It's one of the most basic questions in financial planning: Do I need a trust or not?
This week, Sacramento attorney Kay Brooks answers that question. To see more of her "Ask the Experts" advice or that of our other local experts on taxes, investing or personal finances, go to: www.sacbee. com/personalfinanceblog.
When is it best to set up a trust? My assets are four cars, household goods (but no house), less than $100,000 in savings, and a federal retirement account. What type of trust would you recommend, and how do I select a firm to set one up? Thank you.
Different types of trusts are used for different purposes, but for basic estate planning, most people use a revocable living trust. This type of trust can be changed or revoked by the person creating it during his or her lifetime.
After death, the trust becomes irrevocable and can no longer be changed. At that point, the trust's assets will be distributed as set forth by the trust itself.
When you create a revocable living trust, it is very important to retitle your assets in the name of the trust. For example, you would change the title on your savings account to your name, such as "Bob Jones, as Trustee of the Bob Jones Trust" and the same for your house if you owned one. Otherwise, court proceedings may be required at death to move assets into the trust's name.
Revocable living trusts are typically used for the following reasons: (1) to avoid probate costs; (2) for privacy; (3) to plan for beneficiaries who need assistance managing their assets; and (4) for incapacity planning.
In California, probate can be hugely expensive, based on fees to both your executor and attorney that start at 4 percent of probate assets up to $100,000, 3 percent for assets up to $200,000, etc.
However, no probate is required if a person's assets do not exceed $150,000. Not included in that amount are vehicles, as well as assets that are joint tenancy accounts or that have a beneficiary, such as an IRA.
In your case, it sounds like your savings account and household goods are below the $150,000 limit. Provided that you remember to name beneficiaries (with alternates) on your federal retirement account, your estate would not have to go through the full probate process, even without a revocable trust. You could simply execute a will that states who should receive your assets.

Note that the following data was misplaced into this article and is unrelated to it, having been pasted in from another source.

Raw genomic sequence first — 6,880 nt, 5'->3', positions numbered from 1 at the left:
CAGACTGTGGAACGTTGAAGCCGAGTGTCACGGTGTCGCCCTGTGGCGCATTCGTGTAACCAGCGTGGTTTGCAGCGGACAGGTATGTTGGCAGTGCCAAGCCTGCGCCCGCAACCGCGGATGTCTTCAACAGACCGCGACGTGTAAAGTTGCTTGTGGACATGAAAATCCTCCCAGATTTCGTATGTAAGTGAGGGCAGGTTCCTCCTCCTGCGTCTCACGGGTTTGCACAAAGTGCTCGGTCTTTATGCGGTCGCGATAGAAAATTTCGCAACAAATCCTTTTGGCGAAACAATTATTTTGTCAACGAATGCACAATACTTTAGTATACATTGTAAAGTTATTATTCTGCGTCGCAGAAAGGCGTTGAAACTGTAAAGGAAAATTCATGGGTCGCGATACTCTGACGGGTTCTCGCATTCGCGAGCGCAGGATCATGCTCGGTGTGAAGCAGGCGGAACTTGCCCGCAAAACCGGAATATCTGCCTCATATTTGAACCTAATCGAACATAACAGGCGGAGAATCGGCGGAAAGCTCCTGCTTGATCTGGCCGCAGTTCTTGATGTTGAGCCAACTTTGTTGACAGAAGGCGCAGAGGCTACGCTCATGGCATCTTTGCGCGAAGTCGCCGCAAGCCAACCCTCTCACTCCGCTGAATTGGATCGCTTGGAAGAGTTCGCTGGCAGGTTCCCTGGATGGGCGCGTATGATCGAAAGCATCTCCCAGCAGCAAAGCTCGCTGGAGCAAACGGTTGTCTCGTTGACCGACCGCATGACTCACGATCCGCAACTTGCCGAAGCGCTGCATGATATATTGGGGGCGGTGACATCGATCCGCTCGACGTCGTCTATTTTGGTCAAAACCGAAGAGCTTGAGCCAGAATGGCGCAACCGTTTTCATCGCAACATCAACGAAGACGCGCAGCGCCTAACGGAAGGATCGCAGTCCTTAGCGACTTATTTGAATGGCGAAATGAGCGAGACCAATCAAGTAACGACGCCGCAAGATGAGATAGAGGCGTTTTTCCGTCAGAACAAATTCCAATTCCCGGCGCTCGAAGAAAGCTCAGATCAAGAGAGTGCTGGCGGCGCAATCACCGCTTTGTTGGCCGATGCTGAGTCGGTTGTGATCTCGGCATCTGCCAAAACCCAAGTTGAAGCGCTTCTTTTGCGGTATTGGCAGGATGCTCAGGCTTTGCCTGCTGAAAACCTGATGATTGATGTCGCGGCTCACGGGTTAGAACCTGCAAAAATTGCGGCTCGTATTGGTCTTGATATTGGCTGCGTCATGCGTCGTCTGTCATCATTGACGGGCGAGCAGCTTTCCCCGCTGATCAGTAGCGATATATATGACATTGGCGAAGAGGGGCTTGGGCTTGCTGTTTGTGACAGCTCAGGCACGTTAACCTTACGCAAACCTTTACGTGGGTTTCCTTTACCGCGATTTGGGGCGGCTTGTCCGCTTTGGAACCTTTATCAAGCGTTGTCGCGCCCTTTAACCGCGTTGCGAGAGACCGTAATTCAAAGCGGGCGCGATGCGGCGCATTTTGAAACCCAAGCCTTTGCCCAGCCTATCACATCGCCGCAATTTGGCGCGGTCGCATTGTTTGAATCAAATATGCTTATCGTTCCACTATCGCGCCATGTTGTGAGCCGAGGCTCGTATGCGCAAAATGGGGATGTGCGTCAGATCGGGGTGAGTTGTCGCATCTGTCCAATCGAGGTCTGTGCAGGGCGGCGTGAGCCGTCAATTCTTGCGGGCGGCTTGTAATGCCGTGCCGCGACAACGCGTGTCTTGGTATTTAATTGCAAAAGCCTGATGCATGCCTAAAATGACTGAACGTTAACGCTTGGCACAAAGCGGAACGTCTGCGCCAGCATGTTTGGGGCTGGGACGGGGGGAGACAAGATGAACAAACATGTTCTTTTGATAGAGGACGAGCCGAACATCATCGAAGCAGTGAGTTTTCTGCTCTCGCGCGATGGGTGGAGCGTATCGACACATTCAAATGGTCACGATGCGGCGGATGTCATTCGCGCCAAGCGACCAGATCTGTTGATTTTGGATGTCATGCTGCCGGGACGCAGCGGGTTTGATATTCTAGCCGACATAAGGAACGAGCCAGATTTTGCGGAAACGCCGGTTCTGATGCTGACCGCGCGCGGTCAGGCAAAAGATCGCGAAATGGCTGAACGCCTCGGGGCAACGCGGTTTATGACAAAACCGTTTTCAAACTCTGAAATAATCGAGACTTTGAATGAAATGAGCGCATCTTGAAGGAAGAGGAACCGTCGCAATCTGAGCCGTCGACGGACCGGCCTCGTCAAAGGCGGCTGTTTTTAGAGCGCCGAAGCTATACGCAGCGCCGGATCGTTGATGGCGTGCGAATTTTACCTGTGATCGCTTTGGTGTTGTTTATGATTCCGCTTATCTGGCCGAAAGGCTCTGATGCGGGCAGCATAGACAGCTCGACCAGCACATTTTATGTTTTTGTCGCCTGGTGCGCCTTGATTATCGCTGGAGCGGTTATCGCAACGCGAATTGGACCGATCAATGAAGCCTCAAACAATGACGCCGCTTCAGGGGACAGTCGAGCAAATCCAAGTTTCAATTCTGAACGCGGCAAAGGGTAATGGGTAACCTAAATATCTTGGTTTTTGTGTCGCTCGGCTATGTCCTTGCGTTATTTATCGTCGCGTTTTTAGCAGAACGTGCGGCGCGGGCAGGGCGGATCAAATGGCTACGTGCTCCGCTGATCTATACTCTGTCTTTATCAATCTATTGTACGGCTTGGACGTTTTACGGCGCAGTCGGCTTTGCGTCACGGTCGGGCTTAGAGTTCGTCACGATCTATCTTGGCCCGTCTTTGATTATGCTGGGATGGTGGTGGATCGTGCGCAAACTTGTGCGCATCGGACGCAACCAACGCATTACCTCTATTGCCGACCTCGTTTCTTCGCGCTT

Another reason people like trusts is that they are more private than probates. Probate proceedings are public, so anyone can find out about your estate plan and your assets. With a trust, the only people who receive a copy are your heirs, other beneficiaries and the trustee.
People also use trusts if they have family members or other beneficiaries who need assistance from a trustee in managing assets, including minor children, young adult children or others who have difficulty managing money.
Finally, revocable trusts provide a mechanism to name someone to assist with your financial affairs when needed and to handle your affairs after your death.
If you are interested in setting up a trust, I recommend consulting an experienced estate planning attorney. If you haven't worked with an attorney before, ask advisers, friends and family for referrals. The California State Bar lists licensed attorneys on its website, www.calbar.ca.gov, where you can search by location or type of legal practice.
If you contact a lawyer who is not taking new clients or whose fees are out of your price range, ask if he or she can refer you to another local lawyer. Your goal is to work with an attorney who is knowledgeable, competent, responsive and trustworthy.
Remember, you also should create power of attorney forms (for health care and for general financial matters), in case you ever become incapacitated.
Compiled by Claudia Buck